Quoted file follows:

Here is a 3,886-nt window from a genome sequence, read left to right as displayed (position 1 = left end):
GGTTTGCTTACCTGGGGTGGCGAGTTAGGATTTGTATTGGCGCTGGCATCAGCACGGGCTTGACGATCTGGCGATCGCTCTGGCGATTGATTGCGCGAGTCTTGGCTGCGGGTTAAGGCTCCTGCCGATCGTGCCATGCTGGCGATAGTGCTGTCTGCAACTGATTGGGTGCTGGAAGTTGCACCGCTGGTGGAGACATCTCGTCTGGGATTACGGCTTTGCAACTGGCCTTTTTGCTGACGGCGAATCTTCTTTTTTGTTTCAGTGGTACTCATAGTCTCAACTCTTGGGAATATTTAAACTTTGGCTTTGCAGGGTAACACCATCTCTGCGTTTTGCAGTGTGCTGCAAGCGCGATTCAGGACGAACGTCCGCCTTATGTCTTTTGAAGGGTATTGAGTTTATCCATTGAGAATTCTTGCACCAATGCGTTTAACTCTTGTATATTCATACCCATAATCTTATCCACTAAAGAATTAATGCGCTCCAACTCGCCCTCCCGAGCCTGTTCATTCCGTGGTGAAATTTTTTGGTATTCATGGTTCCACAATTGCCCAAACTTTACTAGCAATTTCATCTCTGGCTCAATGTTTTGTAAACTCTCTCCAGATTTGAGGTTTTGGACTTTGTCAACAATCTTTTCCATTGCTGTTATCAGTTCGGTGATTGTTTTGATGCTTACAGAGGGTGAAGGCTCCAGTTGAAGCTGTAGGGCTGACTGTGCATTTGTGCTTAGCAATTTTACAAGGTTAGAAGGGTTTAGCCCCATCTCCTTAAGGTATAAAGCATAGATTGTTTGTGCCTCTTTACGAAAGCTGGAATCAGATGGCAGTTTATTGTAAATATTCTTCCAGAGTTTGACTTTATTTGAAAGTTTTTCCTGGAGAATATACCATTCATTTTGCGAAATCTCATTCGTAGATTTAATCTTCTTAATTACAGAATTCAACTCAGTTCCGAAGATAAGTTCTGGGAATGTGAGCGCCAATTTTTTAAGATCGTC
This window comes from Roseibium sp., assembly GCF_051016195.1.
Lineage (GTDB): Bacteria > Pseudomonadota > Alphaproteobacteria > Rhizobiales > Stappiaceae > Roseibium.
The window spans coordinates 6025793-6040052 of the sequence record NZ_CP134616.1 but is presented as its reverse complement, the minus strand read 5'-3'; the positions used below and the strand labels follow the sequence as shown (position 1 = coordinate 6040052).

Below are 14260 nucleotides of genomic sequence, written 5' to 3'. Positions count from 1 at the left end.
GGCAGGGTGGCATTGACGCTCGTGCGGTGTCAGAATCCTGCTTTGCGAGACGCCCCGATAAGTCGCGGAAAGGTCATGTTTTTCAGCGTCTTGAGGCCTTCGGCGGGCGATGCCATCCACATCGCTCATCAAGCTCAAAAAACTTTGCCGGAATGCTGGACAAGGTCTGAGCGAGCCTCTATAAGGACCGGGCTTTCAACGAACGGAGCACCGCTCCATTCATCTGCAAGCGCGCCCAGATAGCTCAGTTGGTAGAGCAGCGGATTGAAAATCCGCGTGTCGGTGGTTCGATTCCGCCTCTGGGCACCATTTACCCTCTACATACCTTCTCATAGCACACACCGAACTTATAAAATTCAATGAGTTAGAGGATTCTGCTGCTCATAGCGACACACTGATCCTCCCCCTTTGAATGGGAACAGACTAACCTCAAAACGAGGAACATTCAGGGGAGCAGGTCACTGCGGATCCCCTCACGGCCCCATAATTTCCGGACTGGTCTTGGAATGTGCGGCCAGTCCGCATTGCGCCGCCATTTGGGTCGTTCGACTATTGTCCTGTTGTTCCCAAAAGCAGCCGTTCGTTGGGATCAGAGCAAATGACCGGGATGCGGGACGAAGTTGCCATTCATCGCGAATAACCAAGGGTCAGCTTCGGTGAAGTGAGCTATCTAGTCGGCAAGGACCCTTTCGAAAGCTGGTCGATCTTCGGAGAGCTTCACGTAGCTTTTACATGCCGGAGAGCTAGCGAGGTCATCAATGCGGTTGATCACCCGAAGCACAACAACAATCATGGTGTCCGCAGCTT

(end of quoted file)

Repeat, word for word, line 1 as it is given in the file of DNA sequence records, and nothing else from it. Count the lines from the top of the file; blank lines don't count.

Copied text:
Here is a 3,886-nt window from a genome sequence, read left to right as displayed (position 1 = left end):